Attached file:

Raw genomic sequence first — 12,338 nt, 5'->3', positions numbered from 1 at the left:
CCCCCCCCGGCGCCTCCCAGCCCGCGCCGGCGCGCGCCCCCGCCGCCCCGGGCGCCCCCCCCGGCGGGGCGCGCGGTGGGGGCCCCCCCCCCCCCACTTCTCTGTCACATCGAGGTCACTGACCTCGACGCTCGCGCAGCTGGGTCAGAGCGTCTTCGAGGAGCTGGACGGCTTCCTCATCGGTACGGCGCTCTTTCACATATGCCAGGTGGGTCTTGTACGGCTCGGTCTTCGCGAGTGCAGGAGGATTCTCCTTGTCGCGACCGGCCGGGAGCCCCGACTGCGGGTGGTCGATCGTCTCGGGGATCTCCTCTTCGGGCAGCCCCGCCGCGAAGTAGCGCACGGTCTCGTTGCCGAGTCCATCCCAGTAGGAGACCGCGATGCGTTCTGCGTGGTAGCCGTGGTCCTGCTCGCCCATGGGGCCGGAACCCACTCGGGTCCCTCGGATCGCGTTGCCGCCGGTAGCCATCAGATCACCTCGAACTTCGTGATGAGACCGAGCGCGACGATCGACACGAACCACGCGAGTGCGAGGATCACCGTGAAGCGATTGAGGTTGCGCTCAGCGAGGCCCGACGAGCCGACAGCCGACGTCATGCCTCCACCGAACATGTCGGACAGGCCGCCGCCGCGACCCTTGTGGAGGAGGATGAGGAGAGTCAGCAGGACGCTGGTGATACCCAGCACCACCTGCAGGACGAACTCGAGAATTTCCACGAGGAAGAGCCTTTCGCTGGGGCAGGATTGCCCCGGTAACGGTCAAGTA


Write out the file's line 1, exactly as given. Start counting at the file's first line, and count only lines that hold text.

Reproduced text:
Raw genomic sequence first — 12,338 nt, 5'->3', positions numbered from 1 at the left: